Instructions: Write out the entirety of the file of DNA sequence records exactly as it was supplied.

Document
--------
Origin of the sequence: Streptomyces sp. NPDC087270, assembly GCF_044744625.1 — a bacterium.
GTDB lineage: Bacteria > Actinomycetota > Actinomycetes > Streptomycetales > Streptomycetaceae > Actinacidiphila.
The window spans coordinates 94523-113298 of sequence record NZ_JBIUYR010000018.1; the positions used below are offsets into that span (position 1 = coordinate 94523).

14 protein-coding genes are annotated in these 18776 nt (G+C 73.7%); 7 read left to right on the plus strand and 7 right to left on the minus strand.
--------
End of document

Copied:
Origin of the sequence: Streptomyces sp. NPDC087270, assembly GCF_044744625.1 — a bacterium.
GTDB lineage: Bacteria > Actinomycetota > Actinomycetes > Streptomycetales > Streptomycetaceae > Actinacidiphila.
The window spans coordinates 94523-113298 of sequence record NZ_JBIUYR010000018.1; the positions used below are offsets into that span (position 1 = coordinate 94523).

14 protein-coding genes are annotated in these 18776 nt (G+C 73.7%); 7 read left to right on the plus strand and 7 right to left on the minus strand.